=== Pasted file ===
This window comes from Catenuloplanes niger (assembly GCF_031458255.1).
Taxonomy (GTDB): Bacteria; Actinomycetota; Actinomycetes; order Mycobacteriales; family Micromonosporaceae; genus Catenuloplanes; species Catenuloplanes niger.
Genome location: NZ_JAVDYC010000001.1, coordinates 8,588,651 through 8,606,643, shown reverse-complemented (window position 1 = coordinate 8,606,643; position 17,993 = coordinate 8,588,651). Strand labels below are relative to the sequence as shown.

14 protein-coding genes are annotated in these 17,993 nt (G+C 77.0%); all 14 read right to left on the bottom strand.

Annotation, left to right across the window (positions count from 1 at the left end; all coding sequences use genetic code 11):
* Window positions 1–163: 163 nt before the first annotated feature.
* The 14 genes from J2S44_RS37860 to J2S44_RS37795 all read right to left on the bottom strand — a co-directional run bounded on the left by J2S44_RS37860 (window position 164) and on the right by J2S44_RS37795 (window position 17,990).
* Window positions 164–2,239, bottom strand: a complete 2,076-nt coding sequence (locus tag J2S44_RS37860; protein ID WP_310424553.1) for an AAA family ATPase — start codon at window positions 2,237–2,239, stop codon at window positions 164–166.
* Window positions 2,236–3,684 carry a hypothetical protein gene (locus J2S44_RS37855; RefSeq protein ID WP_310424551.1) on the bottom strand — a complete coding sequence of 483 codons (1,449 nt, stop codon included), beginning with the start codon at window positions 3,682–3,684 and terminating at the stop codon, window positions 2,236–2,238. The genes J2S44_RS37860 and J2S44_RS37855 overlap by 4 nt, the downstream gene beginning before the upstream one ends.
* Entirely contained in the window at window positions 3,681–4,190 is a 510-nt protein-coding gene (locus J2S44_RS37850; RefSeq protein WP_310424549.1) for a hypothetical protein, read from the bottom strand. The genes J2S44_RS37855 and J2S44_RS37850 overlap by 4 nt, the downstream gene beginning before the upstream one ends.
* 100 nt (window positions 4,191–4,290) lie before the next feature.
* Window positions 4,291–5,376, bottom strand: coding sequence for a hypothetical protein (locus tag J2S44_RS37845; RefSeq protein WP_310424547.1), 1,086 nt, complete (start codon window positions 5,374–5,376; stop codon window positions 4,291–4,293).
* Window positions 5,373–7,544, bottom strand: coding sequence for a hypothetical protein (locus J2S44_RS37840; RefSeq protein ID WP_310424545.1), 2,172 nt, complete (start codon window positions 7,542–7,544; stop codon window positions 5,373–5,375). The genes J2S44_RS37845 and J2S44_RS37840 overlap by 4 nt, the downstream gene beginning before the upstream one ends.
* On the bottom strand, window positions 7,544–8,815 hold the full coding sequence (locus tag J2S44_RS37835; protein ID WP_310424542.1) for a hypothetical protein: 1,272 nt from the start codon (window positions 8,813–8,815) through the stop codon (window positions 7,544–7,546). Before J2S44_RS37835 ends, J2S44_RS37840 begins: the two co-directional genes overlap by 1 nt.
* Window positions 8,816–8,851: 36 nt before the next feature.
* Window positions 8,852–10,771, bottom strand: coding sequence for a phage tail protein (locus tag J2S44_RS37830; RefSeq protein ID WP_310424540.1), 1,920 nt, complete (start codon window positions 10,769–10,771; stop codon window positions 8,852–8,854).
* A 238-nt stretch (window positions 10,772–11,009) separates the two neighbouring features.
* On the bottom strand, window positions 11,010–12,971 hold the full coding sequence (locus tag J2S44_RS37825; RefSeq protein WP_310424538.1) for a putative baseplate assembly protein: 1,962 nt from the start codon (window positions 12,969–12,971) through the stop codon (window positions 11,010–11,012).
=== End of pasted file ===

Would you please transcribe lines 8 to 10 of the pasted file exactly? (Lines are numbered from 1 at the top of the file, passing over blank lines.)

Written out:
* Window positions 164–2,239, bottom strand: a complete 2,076-nt coding sequence (locus tag J2S44_RS37860; protein ID WP_310424553.1) for an AAA family ATPase — start codon at window positions 2,237–2,239, stop codon at window positions 164–166.
* Window positions 2,236–3,684 carry a hypothetical protein gene (locus J2S44_RS37855; RefSeq protein ID WP_310424551.1) on the bottom strand — a complete coding sequence of 483 codons (1,449 nt, stop codon included), beginning with the start codon at window positions 3,682–3,684 and terminating at the stop codon, window positions 2,236–2,238. The genes J2S44_RS37860 and J2S44_RS37855 overlap by 4 nt, the downstream gene beginning before the upstream one ends.
* Entirely contained in the window at window positions 3,681–4,190 is a 510-nt protein-coding gene (locus J2S44_RS37850; RefSeq protein WP_310424549.1) for a hypothetical protein, read from the bottom strand. The genes J2S44_RS37855 and J2S44_RS37850 overlap by 4 nt, the downstream gene beginning before the upstream one ends.